Negotiations in the European Commission about new legislation on renewable energy are gearing up. Leaks of the negotiated text earlier this week in the press (e.g. Alice Stollmeyer’s blog, ENDS and Politico) show clearly that the sustainability of bioenergy remains one of the most hotly debated topics.
Scarily enough, the draft version of the Renewable Energy Directive leaves the mess around bioenergy completely unresolved. This threatens to plunge the EU into another embarrassing race to the bottom on bioenergy. The problems and sustainability risks of bioenergy are well known by now and leaving them unresolved – only to wait for more problems and evidence to pile up – won’t make them go away.
The one welcome proposal in the draft directive is the ending of public subsidies to inefficient electricity-only plants burning biomass. The old coal power plants, now burning wood and relying on imported pellets from the US, are admittedly the darkest part of the European bioenergy story. But this is definitely the right signal for renewable energy markets. But as legislators would still want to protect existing investments and granted support schemes, the overall positive impact on biomass use in general will remain very small.
In fact, the reduction of biomass use in the electricity sector might very well be cancelled out by the new proposed targets for renewables in heating and in transport. As around 90% of renewable heating today is bioenergy, a target to increase the share of renewable energy in heating and cooling by 1% every year will easily turn into a bioenergy target. Compared to today’s heating demand this could add up to 50 million tonnes of oil equivalent (Mtoe) of additional, annual bioenergy demand by 2030 , which would push bioenergy demand even further beyond the limits of what is sustainable.
For transport the Commission is planning a specific target for biofuels that would once again drive increased volumes of biofuels, without paying much attention to their performance or quality. Even if first generation biofuels from food crops would be excluded from this target, it would apply for example to all biofuels made out of wood or energy crops. As a result, overall biomass use will be increased without any adequate safeguards or limitations.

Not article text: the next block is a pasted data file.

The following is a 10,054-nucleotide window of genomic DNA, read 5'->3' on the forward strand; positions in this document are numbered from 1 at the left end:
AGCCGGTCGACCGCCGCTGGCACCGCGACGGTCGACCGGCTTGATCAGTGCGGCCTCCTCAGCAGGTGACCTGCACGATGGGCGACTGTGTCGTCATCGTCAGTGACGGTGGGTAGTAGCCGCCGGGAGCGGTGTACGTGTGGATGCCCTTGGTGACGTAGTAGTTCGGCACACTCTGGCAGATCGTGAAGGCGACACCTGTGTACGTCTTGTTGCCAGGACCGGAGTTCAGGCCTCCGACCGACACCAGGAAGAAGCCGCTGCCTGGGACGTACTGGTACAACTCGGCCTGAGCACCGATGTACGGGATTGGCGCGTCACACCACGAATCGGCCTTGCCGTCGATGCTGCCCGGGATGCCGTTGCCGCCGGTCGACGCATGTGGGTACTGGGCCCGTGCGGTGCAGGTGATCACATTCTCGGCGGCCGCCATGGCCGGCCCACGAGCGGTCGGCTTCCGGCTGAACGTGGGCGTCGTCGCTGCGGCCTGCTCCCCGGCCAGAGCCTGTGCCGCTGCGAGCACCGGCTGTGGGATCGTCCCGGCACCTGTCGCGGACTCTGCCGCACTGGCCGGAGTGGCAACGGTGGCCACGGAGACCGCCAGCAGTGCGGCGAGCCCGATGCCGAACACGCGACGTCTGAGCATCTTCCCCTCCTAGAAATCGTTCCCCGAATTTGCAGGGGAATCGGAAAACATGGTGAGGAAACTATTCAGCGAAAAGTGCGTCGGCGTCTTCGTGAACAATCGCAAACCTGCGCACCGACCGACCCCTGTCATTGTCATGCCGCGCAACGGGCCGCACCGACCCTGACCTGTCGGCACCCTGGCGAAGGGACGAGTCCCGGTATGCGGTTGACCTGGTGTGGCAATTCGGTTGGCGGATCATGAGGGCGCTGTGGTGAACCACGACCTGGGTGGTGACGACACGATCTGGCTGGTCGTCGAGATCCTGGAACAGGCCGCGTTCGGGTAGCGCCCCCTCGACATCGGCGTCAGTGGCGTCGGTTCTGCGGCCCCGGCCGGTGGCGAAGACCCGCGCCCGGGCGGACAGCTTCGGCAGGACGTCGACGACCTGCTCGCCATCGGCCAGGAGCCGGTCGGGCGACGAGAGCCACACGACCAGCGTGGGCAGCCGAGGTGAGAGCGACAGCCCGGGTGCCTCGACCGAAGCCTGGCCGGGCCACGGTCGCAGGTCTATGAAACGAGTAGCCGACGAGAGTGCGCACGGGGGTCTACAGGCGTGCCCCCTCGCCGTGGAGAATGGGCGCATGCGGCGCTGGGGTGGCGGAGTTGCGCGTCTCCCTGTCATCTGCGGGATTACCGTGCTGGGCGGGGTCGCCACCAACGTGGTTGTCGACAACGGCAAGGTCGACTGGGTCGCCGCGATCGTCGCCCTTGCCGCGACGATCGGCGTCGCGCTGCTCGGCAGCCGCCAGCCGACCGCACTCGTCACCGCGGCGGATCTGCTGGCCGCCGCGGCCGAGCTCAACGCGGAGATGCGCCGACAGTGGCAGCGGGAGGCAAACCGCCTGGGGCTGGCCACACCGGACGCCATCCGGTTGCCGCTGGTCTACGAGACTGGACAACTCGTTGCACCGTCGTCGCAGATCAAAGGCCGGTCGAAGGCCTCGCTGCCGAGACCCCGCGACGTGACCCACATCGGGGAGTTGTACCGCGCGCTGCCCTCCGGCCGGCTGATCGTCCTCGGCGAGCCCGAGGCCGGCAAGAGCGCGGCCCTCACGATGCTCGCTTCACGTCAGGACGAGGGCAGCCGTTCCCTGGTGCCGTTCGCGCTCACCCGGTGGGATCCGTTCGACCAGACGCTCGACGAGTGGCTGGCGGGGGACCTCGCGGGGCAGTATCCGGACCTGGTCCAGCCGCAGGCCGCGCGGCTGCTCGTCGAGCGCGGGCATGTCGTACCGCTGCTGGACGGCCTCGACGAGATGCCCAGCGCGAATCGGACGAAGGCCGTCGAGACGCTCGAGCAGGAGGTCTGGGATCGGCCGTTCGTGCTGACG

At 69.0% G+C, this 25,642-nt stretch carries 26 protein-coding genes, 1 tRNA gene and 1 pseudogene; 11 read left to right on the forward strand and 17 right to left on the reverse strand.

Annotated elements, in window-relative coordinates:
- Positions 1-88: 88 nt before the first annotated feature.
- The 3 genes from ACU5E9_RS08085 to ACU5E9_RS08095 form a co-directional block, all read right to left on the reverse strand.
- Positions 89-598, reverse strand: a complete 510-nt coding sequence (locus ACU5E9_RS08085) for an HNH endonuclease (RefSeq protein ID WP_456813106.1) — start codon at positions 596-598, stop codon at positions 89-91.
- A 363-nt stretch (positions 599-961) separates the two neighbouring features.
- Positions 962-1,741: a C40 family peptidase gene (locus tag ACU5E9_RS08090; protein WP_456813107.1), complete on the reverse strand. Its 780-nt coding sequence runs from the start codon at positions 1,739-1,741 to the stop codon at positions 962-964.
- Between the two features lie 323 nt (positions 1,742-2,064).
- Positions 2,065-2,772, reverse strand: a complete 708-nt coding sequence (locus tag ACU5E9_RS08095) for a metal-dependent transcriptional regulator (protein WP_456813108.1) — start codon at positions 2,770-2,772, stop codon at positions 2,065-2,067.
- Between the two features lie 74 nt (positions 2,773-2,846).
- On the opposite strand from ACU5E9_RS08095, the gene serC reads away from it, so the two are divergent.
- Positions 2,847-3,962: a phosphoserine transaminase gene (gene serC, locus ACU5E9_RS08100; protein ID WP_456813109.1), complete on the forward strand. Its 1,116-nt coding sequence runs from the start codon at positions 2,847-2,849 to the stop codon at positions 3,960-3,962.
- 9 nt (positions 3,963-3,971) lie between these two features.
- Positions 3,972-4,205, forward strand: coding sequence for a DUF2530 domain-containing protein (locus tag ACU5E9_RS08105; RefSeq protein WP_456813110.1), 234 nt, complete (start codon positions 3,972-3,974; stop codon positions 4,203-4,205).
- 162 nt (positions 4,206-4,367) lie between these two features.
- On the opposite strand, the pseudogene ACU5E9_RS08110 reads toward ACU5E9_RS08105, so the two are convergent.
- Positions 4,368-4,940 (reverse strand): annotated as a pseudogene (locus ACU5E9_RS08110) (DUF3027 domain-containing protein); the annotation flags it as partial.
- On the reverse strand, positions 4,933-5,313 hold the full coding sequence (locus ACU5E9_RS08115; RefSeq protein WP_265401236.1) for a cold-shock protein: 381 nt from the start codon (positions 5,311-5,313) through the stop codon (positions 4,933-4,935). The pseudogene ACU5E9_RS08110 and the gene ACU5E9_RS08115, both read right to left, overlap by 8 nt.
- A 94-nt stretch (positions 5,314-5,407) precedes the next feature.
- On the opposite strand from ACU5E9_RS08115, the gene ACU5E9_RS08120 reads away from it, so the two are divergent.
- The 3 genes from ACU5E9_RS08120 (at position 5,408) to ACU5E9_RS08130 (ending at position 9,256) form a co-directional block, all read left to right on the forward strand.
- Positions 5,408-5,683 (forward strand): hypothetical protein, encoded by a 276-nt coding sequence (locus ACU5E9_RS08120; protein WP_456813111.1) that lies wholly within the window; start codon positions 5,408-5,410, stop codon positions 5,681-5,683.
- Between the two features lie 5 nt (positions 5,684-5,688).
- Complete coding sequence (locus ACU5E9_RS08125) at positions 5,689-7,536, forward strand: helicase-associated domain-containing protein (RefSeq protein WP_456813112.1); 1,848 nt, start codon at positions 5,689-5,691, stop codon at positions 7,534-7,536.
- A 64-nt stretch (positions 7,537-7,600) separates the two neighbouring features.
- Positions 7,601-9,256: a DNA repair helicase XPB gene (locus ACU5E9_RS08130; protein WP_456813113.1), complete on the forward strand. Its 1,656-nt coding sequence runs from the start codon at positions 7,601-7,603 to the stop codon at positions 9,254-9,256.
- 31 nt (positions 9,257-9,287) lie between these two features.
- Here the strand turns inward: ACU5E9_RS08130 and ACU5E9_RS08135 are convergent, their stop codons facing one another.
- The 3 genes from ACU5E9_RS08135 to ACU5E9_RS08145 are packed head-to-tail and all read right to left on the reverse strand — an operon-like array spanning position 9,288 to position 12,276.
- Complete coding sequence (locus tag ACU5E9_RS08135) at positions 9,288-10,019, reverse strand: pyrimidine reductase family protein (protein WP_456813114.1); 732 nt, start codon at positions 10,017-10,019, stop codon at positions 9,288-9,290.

The only sustainability requirements considered for bioenergy seem to be an extension of the existing criteria for biofuels to also cover solid biomass. These criteria turned out to be highly inadequate to even ensure the sustainability of biofuels, forcing the EU to revise the policy in 2014. It is hence hard to see how these same criteria could be able to ensure the sustainability of the rest of the bioenergy. Criteria just to ‘greenwash’ all bioenergy sustainable are not what the EU needs.
What would still make an earnest difference for the future use of bioenergy would be measures to phase out the industrial scale use of whole trees and crops for energy. Energy use of crops that require agricultural land and of whole trees are already known to bear the highest risks in terms of environmental and climate impacts. The EU needs firm measures to limit these. On food based biofuels the EU has already committed to a ‘phase out’ but this should be extended to the rest of land grabbing crops and to other energy uses as well, and lowered to zero by 2030.
A combination of new targets to increase the use of biomass in heating and transport without these kinds of necessary safeguards would be the start of more unresolved policy turmoil for the next years that wouldn’t benefit either the environment or the industry.
 Heating and cooling demand in 2015 was 493 Mtoe of which 77 Mtoe was bioenergy. 1% point of the current head demand is 5 Mtoe of energy (ignoring potential overall demand reduction in heating). If the whole target for renewables in heating was met with bioenergy, this add another 50 Mtoe of annual bioenergy demand by 2030.
Banner photo: Energy Wood at Uniper Power Plant – Gardanne, South of France © Nicholas Bell